communicate with one another across the fascial roof of the
cubital fossa at the front of the elbow, by means of the
median cubital vein.

In the arm the cephalic vein ascends along the groove at
the lateral border of the biceps or along the lateral part of
the eminence caused by the biceps muscle, to the delto-
pectoral sulcus. There it pierces the deep fascia, and it
continues upwards to the delto- pectoral triangle where it
turns medially, crosses superficial to the pectoralis minor,
pierces the costo-coracoid membrane, under cover of the
pectoralis major, and terminates in the axillary vein.

The portion of the basilic vein which lies in the arm
ascends in the groove along the medial border of the biceps
muscle. At the middle of the arm it pierces the deep fascia,
and runs along the medial side of the brachial artery to the
axilla, where it becomes the axillary vein.

Nervi Cutanei. The cutaneous nerves found in the
region of the arm at a previous stage of the dissection were :

Nn. supraclaviculares (the posterior group) from the

cervical plexus.

N. cutaneus brachii lateralis from the axillary nerve.
N. intercosto-brachialis from the second intercostal

nerve.

N. cutaneus brachii medialis from the brachial plexus.
N. cutaneus antibrachii medialis from the brachial plexus.
N. cutaneus brachii posterior from the radial nerve.
N. cutaneus antibrachii dorsalis from the radial nerve.
N. cutaneus antibrachii lateralis from the musculo-

cutaneous nerve.



THE FRONT OF THE ARM 97

All these nerves have already been studied (p. 69) ;
the supraclavicular nerves were removed, and the lateral
brachial cutaneous nerve was displaced when the shoulder
region was examined. Their general positions and distribu-
tion of the remaining nerves should now be revised.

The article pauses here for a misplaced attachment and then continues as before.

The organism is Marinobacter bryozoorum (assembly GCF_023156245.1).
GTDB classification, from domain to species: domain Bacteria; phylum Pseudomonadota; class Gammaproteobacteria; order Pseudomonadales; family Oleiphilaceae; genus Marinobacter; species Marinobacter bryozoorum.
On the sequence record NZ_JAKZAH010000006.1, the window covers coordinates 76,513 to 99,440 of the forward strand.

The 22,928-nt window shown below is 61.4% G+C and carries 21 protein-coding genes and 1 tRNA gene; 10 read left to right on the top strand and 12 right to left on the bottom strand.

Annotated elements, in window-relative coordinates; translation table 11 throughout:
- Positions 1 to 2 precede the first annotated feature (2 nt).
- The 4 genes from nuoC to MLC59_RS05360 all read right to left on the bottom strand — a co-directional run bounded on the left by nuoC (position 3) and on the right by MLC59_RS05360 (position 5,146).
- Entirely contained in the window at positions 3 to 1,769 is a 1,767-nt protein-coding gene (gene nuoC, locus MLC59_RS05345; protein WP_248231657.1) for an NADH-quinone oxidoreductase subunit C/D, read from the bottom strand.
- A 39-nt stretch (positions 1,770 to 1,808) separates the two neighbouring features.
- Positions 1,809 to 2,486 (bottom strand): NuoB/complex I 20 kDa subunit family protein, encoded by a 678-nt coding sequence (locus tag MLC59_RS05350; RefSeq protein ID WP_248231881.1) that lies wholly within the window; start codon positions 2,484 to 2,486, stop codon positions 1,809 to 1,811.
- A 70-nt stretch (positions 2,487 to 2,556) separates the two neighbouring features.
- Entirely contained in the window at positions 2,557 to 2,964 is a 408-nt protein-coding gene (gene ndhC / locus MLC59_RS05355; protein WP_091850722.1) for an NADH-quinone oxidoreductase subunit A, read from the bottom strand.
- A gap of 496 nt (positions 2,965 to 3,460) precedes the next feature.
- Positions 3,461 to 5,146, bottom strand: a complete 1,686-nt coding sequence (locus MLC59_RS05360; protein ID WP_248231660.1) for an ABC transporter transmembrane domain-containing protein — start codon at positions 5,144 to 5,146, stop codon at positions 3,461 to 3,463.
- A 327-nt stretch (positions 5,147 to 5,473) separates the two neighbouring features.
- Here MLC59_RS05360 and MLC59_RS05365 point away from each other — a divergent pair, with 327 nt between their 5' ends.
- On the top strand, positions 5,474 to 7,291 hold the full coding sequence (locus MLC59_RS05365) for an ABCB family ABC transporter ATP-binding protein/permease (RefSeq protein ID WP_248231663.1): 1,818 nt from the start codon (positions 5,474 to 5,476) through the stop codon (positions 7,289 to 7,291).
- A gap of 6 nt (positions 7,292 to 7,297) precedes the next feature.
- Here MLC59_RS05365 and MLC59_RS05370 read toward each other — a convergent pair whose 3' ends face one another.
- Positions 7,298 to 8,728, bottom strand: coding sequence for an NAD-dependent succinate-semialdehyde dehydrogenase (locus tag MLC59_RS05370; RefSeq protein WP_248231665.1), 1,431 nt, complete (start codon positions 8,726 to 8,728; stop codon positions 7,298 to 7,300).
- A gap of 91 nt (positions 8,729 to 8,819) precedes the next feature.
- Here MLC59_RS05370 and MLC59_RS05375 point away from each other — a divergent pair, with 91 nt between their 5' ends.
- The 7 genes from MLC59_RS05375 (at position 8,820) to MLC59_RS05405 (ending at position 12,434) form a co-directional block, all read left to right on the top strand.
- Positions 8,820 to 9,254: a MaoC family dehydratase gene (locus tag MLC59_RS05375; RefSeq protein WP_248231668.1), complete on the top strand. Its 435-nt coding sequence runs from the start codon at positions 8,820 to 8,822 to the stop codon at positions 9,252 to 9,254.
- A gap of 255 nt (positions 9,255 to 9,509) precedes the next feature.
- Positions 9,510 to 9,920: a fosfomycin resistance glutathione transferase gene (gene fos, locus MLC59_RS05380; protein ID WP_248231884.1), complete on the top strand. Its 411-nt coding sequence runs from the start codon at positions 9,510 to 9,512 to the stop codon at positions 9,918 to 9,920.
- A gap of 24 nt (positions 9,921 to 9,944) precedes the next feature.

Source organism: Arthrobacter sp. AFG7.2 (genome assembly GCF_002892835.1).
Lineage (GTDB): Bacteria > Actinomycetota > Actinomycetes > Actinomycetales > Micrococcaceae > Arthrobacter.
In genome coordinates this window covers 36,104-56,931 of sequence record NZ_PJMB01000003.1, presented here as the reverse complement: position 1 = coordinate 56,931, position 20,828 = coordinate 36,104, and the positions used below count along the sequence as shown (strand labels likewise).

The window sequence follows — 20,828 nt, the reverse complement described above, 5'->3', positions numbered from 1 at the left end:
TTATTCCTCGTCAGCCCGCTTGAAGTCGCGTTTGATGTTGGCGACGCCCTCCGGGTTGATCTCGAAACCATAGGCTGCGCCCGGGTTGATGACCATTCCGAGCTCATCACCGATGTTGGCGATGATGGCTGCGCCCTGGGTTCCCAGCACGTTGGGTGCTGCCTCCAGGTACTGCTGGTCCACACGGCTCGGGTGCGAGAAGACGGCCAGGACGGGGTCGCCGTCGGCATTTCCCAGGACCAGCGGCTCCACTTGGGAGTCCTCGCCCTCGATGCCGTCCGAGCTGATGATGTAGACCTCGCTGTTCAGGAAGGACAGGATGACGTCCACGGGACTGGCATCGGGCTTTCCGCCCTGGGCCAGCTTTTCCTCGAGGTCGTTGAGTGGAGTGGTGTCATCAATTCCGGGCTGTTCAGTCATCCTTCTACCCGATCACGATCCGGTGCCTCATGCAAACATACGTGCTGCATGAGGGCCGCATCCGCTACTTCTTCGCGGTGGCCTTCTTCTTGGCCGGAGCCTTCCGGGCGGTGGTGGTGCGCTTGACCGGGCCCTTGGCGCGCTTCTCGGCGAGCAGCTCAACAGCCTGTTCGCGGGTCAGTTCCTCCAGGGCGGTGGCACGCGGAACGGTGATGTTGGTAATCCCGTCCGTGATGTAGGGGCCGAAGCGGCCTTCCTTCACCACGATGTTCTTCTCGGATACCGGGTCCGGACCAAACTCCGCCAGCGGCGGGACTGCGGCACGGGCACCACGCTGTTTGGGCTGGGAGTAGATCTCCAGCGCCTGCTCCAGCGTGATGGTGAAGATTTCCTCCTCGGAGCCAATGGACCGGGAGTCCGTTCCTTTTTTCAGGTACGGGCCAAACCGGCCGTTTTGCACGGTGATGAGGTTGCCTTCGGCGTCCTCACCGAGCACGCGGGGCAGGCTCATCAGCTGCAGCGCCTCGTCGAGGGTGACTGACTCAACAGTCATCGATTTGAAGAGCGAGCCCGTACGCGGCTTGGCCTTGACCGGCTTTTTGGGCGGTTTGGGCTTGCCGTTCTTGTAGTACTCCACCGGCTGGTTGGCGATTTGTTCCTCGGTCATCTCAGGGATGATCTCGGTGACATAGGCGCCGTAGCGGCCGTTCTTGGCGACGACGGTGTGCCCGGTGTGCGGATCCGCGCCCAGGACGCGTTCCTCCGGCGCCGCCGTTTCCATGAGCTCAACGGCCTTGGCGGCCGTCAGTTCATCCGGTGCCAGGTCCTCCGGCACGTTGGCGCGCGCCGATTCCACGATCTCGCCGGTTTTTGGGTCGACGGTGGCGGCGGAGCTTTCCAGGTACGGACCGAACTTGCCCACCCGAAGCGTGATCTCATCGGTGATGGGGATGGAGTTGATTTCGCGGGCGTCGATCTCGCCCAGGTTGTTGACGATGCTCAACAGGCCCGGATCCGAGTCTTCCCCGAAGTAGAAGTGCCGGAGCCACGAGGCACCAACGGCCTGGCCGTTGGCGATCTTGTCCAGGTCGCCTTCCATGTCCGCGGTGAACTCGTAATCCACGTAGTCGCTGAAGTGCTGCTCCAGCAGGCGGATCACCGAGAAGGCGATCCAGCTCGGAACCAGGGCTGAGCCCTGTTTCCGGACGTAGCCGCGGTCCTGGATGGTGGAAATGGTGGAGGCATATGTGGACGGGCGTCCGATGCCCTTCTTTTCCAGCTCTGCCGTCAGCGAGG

The intercosto - brachial nerve supplies the skin of the
posterior part of the medial aspect of the arm and the
adjacent part of the back of the arm from the axilla to
the elbow (Figs. 31, 32).

The medial cutaneous nerve of the arm pierces the deep fascia
at the middle of the arm, on the medial side, and supplies
the skin of the distal half of the medial aspect of the arm.
Before it pierces the fascia it gives off no branches of
distribution, but it may communicate with the intercosto-
brachial nerve (Figs. 31, 16).

The medial cutaneous nerve of the forearm pierces the deep
fascia at the middle of the arm, on the medial side, some-
times passing through the opening which admits the basilic
vein. Before it becomes superficial it gives off several
branches which pierce the deep fascia at varying points
from the axilla to the middle of the arm ; those branches,
together with others given off after the nerve pierces the
deep fascia, supply the skin on the medial part of the
anterior aspect and the anterior part of the medial aspect
of the arm, from the axilla to the elbow. The two terminal
branches of the nerve, volar and ulnar, supply the skin of
the medial part of the volar aspect, and the ulnar border
of the forearm as far as the wrist. As the volar branch
leaves the arm it usually passes between the median
cubital vein and the lacertus fibrosus. The ulnar branch
descends either in front of or behind the medial epicondyle
(Figs. 31, 32).

The posterior brachial cutaneous nerve supplies the skin
of the middle of the back of the arm from the axilla to
the elbow.

The dorsal cutaneous nerve of the forearm usually pierces
the deep fascia in two parts, a short distance distal to the
insertion of the deltoid. The proximal branch supplies
some twigs to the lateral part of the back of the arm, and
then turns forwards to supply the skin of the lateral part
of the front of the arm, from the level of the insertion of
the deltoid to the elbow. The distal branch supplies twigs

VOL. i 7



98 THE SUPERIOR EXTREMITY

to the distal part of the arm, both on the anterior and
posterior aspects, and then descends to supply the skin
of the middle of the back of the forearm as far as the
wrist (Figs. 31, 32).

The lateral cutaneous nerve of the forearm pierces the deep
fascia proximal to the elbow, passes deep to the cephalic
vein, and supplies the skin on the lateral parts of the volar
and dorsal aspects of the forearm as far as the wrist. It
also supplies the skin of the proximal part of the thenar
eminence (Figs. 31, 32).

Fascia Brachii. After the cutaneous nerves have been
revised re-examine the deep fascia of the arm. Note (i)
that it consists largely of transverse fibres ; (2) its close
attachment to the bony prominences at the elbow and
to the distal parts of the medial and lateral borders
of the humerus ; (3) its connection with the muscles
which spring from the medial and lateral epicondyles of the
humerus ; (4) the thickened band of fibres called the lacertus
fibrosus which passes from the distal part of the medial
border of the biceps to the medial side of the proximal
part of the forearm (Figs. 31, 61). It is also connected